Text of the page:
Now you can turn your inkjet printer into a chemistry lab and use it to diagnose diabetes
If you stop and think about it for a moment, you will realise what an astonishing feat of precision engineering your colour printer is. It can take the primary colours – cyan, yellow, magenta and black – and mix them together carefully enough to achieve more than a million different hues and shades. Not only that but the drops of colour are mere nanolitres (billionths of a litre) in volume, each of which is then placed on the paper – assuming its not jammed in the feeder tray – with better than pinpoint accuracy.
Now a group of enterprising chemists from Tsinghua University are exploiting that precision engineering, which normally results in high-resolution colour prints, to screen millions of different chemical reactions. Their results have been published in the journal Chemical Communications.
Yifei Zhang and colleagues have been trying to understand reaction pathways in living things. Every chemical process that goes on in living organisms is controlled by a cascade of reactions. The steps in a cascade are mediated by protein molecules called enzymes. Each enzyme makes a small chemical alteration, like workers on a production line, to a molecule before passing its product onto the next enzyme. In this way, for example, plants build sugars from carbon dioxide and your food gets broken down and then reconstructed into other useful chemicals for your body.
The problem is that to understand these complicated processes by reconstructing them outside of a living cell is difficult. The concentrations of an enzyme relative to the next in the line is key. Get this wrong and bottle necks are formed in the production line, as one enzyme works faster than the next.
To figure out what are the right conditions to replicate a living cell's workings, chemists must set up and monitor a vast number of reactions. Screening large numbers of reactions like this is often done using "96-well plates", which are 96 tiny containers with a unique combination of chemicals in each. These reactions might be set up manually or, if the lab is well-funded, by an expensive robot. But even with the best robots available it can still be a slow process.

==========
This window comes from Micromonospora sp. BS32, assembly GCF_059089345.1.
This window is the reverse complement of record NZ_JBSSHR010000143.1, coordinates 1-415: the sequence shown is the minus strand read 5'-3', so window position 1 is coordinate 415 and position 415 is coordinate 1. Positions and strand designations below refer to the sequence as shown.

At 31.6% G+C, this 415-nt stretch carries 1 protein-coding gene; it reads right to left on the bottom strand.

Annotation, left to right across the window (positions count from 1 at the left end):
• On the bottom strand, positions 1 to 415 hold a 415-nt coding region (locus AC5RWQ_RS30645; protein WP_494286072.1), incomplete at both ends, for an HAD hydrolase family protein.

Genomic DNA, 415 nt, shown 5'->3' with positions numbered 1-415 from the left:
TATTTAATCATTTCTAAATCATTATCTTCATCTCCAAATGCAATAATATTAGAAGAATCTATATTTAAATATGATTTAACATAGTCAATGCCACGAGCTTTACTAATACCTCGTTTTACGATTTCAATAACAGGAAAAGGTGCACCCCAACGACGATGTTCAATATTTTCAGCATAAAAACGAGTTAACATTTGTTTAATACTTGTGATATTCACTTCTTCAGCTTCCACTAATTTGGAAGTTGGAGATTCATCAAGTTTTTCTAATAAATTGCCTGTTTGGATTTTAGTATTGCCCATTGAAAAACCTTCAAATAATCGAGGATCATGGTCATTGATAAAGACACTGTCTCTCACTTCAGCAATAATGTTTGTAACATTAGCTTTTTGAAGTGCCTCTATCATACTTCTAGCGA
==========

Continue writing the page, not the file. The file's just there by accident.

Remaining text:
Colour printers are a lot cheaper than robots. And if the inks are replaced by solutions of enzymes then suddenly you have a device that has the potential to dispense more than a million different reaction mixtures.
That is just want Yifei and colleagues have done. Their printers were loaded with a series of enzymes that, when they work together in the correct ratios, produce coloured reaction products. These were printed directly onto paper where it was immediately obvious, from the intensity of a coloured dot, which reaction mixtures worked best.
In the test cases reactions were deliberately chosen that resulted in colour changes. This made for a nice quick visual indication of whether the system worked well. So for example one test started with glucose and a chemical called ABTS in the magenta cartridge, then the enzymes glucose oxidase (GOx) and horse-radish peroxidase (HRP) in the yellow and cyan cartridges. When they are mixed together the GOx removes a hydrogen from the glucose and adds it to oxygen, producing hydrogen peroxide. Next the HRP reacts this with the ABTS, which results in a green chemical.
The potential applications for these printer-based mixtures extend beyond curiosity-driven research on biological pathways. Yifei and colleagues have already shown that by loading the printer cartridges with the right enzymes they can use the set up to indicate the presence of glucose in a sample. Glucose in urine is a indication of diabetes, so their printer-based chemistry already has the potential to diagnose diabetes.
The result then could be a future where a trip to the doctors results in a printout of, quite literally, your urine and some enzymes alongside, after 30 seconds or so, a diagnosis and the prescription.
Journal information: Chemical Communications
Source: The Conversation
This story is published courtesy of The Conversation (under Creative Commons-Attribution/No derivatives).